I always say that Siemens is a national asset. We support the vital industries and critical infrastructure forming the backbone of America’s economy. And together, we transform the everyday – from more agile and productive factories, to more intelligent and resilient buildings and power systems, to more reliable and sustainable transportation.
This mission creates a tremendous need at Siemens for STEAM leaders (science, technology, engineering, art, and math). We’re actively recruiting for thousands of open positions nationwide – from engineers, to data and software experts, to manufacturing professionals, to corporate finance professionals and lawyers, to technicians serving buildings, power, and automation systems.
And it’s through an extension of this effort that, this week, Siemens is committing to grow our partnerships with Historically Black Colleges and Universities by joining the HBCU Partnership Challenge created by Congresswoman Alma Adams.
Congresswoman Adams also is Co-Chair of the Congressional Bipartisan HBCU Caucus alongside Congressman French Hill and Senators Tim Scott and Chris Coons. And our joining the Challenge this week coincides with HBCU STEAM Day of Action, an event created to strengthen public-private investments in HBCUs.
We see joining the HBCU Partnership Challenge both as the right thing to do and as a business imperative. HBCUs are powerhouses for African-American talent, producing 27 percent of Black STEM graduates and 40 percent of Black engineers. By expanding our recruiting efforts with HBCUs and partnerships like with the HBCU Caucus, which is dedicated to cultivating this talent, we stand ready to provide real-world training and access to software to help HBCU students and graduates prepare for the jobs of the future. This furthers our efforts to advance racial justice and builds on our commitment to diversity, equity, and inclusion in the workforce, in our workplaces, and in the marketplace.
The amazing community nurtured at HBCUs is too crucial to be at risk of a COVID-19 outbreak, a virus that has disproportionately affected people of color since the beginning of the pandemic.Jeniffer Harper-Taylor, Head of STEM Education for the Siemens Foundation
We used to hear the term skills gap a lot more in referring to the large number of openings in U.S. industries such as manufacturing, which has more than 400,000 open positions. Yet, more and more, industry leaders are recognizing that the real gaps are with representation and opportunity. Talent is equally distributed across our communities; opportunity isn’t. Advancing racial justice and diversity, equity and inclusion ensures that Siemens and our customers will have the skilled, innovative workforce we need today and in the future.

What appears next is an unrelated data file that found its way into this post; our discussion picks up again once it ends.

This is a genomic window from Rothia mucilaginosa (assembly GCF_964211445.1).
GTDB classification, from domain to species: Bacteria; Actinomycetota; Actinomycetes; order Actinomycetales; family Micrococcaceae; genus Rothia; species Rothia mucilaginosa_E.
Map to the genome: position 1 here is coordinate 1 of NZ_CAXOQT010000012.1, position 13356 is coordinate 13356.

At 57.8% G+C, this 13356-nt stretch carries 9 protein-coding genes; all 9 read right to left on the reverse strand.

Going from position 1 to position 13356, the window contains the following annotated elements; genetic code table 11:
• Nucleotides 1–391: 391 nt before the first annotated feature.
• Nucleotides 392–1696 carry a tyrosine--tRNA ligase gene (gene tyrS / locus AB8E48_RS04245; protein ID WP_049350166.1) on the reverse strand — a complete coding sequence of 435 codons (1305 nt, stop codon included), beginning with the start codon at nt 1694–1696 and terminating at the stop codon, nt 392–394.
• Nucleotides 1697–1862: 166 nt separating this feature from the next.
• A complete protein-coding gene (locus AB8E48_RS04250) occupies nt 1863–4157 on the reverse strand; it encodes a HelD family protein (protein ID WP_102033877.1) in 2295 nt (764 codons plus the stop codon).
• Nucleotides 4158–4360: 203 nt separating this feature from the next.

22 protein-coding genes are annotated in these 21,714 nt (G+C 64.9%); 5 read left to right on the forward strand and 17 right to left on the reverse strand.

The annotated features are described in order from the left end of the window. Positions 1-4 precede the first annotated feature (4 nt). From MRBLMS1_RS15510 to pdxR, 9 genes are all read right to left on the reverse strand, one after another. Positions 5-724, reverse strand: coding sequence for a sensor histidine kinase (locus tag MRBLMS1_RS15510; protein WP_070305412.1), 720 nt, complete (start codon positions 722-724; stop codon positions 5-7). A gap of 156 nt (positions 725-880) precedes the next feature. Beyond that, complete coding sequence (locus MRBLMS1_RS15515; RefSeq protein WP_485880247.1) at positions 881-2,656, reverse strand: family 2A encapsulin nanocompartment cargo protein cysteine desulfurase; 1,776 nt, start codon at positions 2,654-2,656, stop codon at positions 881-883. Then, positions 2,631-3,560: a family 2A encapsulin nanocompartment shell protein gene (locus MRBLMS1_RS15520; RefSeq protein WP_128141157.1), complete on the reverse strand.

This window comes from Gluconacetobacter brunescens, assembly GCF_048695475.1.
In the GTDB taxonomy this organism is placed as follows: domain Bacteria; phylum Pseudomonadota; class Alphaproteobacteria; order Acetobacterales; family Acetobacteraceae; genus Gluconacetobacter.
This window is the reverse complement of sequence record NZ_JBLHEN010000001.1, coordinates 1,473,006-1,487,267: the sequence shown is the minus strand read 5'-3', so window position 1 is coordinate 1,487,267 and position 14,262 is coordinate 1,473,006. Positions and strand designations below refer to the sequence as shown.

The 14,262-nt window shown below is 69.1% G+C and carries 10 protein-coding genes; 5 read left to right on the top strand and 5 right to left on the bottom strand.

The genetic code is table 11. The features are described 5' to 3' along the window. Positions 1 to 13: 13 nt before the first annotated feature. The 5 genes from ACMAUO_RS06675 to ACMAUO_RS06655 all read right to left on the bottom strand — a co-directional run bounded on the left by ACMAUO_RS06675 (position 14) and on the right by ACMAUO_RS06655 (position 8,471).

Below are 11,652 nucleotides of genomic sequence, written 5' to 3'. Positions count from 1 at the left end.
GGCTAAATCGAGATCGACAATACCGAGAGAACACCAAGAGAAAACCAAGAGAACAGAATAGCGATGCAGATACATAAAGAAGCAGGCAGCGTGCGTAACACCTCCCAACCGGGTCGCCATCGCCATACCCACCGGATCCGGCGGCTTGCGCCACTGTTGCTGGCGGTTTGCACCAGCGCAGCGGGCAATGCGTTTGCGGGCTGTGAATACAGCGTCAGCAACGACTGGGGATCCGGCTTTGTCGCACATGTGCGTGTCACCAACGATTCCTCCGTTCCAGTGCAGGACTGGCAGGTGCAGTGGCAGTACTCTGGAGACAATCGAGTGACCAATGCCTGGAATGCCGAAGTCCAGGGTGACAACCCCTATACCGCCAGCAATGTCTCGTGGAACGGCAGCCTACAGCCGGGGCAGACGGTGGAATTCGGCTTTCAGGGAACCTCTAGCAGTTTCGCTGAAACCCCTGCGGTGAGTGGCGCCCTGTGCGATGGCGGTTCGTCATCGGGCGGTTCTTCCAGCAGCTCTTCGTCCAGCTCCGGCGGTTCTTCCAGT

Our vision going forward calls for expanding recruiting efforts at HBCUs and builds on Siemens’ ongoing smart buildings work at campuses nationwide. The technologies we deploy at HBCUs to drive sustainability, energy reduction and facilities improvement also prepare students to lead the industries in which these technologies are being used.
They do this by creating learning environments that give students hands-on experience in energy management and in using digital tools, as Siemens also has granted HBCUs access to our digital twin software. To name one example, our partnership with Morgan State University in Baltimore will help the university achieve its carbon neutral goal, foster living labs, and provide students with access to the software used by more than 35 Baltimore area employers – not to mention more than 140,000 companies worldwide.
Siemens has been recognized by Advancing Minorities’ Interesting in Engineering (AMIE) as a top supporter for HBCUs and by Forbes as among the Best Employers for Diversity. We also received a perfect score on the Human Rights Campaign’s Corporate Equality Index.
And, in the face of the pandemic, the Siemens Foundation, Siemens Healthineers and Siemens employees have donated nearly $3 million in funding and COVID-19 testing technologies to Testing for America to support the safe reopening of HBCUs across the country.
Jeniffer Harper-Taylor, our Head of STEM Education for the Siemens Foundation and an HBCU graduate, captured this effort perfectly on our blog, writing, “The amazing community nurtured at HBCUs is too crucial to be at risk of a COVID-19 outbreak, a virus that has disproportionately affected people of color since the beginning of the pandemic.”
Funding has so far been distributed to Delaware State University, University of Maryland Eastern Shore, Lincoln University, Oakwood University, Central State University, and Bennett College. And Testing for America has now developed a playbook that all colleges and universities can use to start up testing, which builds off the knowledge from a pilot program at Delaware State.
Last fall, Delaware State performed 35,000 tests, testing students twice weekly, to enable in-person instruction during the pandemic. The school did not have any COVID-19 outbreaks and on-campus housing stayed open through the semester, modeling a path forward.
We’re proud of these efforts and our partnerships with HBCUs, but Siemens is only getting started. The work ahead is important as we ensure the long-term success of HBCUs, increase career prospects for students, and advance diversity, equity and inclusion.
As Jennifer wrote, “These communities are incubating the leaders of tomorrow.”
And I hope many of these leaders one day work with us at Siemens
Editor’s Note: To learn more about careers at Siemens, visit our job openings page.
Published: March 9, 2021